In the 1760s, an English recusant who ended his days in Spain put together a series of biographies of Old and Middle English writers. One of the authors portrayed is John Gower, who is presented as:
an excellent English poet & esteemd the first Polisher of English Language, and what is saying all in one, was master and Guide to the Great Chaucer, but his poetry was all serious and Christian, whence Chaucer calls him the morall Gower.
This unpublished manuscript is the earliest known reference to John Gower to be found in Spain throughout the early modern period, despite the fact that two of the most important libraries in the country have copies of the medieval Portuguese and Castilian translations of the Confessio Amantis. Actually, it is with a certain perplexity that we discover the first published notice of any of these translations in Spain only at the end of that same century, in an appendix to a bibliographical compilation.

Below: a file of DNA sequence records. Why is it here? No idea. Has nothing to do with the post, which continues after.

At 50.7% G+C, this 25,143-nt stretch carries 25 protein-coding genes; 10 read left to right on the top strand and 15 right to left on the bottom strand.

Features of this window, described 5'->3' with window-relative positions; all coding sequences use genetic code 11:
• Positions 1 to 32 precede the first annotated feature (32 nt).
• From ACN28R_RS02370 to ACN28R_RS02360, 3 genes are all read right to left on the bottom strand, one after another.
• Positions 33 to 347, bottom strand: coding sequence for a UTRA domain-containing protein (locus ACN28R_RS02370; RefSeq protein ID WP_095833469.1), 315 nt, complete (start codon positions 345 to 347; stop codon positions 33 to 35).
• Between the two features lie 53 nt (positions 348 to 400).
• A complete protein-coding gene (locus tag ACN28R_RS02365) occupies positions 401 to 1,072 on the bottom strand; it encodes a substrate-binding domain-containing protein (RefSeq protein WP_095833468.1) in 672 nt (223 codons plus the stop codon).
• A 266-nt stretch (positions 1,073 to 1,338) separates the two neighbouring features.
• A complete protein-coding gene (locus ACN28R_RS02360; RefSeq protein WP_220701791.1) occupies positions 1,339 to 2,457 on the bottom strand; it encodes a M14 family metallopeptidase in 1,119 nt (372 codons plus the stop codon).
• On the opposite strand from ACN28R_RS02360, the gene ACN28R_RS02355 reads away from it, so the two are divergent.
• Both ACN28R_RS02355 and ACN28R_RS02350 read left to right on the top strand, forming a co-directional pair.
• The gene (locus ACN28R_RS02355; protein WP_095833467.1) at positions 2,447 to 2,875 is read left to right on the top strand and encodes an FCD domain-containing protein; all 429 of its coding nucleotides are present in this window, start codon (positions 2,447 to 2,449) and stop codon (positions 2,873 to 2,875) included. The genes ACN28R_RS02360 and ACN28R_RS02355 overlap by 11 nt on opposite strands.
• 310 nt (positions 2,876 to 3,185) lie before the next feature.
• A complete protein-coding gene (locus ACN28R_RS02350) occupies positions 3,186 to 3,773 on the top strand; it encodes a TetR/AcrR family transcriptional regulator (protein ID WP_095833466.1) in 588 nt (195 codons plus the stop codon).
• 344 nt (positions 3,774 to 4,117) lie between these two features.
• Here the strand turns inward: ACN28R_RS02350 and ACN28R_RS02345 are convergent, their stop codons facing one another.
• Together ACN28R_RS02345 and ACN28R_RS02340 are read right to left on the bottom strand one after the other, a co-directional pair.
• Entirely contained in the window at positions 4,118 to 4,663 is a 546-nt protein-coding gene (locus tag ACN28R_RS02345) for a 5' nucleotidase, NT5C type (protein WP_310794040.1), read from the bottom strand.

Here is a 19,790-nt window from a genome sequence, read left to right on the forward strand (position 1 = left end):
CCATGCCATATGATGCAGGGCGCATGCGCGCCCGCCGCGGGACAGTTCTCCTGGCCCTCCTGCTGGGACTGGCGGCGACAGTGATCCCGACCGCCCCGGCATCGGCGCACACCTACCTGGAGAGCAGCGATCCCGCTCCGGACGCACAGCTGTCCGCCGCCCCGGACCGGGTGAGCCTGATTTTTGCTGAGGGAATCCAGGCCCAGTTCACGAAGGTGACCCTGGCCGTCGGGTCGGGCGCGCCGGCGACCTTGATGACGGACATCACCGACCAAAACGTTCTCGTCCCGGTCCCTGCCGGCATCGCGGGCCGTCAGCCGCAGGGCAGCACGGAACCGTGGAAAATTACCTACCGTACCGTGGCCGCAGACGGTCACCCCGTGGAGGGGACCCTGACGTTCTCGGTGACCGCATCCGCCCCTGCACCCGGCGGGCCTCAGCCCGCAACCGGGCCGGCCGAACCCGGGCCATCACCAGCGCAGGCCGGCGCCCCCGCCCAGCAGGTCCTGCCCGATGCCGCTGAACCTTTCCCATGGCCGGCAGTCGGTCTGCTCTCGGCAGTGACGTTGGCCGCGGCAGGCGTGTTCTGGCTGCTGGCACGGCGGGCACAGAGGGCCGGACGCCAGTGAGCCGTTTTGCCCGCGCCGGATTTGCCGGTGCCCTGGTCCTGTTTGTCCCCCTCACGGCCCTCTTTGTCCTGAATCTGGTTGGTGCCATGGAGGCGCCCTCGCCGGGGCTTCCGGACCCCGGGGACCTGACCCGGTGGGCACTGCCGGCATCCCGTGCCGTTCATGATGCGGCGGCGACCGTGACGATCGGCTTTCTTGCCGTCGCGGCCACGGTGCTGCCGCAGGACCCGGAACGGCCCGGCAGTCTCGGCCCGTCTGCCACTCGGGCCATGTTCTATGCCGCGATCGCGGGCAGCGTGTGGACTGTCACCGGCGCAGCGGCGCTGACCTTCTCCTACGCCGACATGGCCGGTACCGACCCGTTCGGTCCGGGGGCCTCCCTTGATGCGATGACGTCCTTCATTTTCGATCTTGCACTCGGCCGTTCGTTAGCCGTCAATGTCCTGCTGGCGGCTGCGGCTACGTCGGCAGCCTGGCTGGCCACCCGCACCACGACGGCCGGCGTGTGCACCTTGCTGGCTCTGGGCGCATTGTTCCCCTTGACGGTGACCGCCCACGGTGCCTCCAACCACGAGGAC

The location of the two Iberian Confessios among the holdings of, on the one hand, the Royal Library in Madrid (the Portuguese manuscript) and, on the other, the Royal Library of El Escorial (the Castilian manuscript) has tended to be unquestionably associated with what is common assent among scholars: the Lancastrian affiliation of both translations through John of Gaunt's daughters, Philippa and Catherine, who were married, respectively, to the kings of Portugal and Castile. Thus, the Iberian reception of Gower's Confessio Amantis within the context of the monarchy has been taken for granted, even for the two extant manuscripts. However, some recent codicological studies are offering new views on the scribal contexts of these manuscripts as well as on the history of their early ownership. The purpose of my essay is to examine these findings from a heretofore unexplored perspective: the early modern reception of the Iberian copies of the Confessio. The fact that these royal libraries were only founded in the early modern period makes us wonder about the fortune of the two manuscripts between the fifteenth century—when they were copied—and the time when they were acquired for those collections.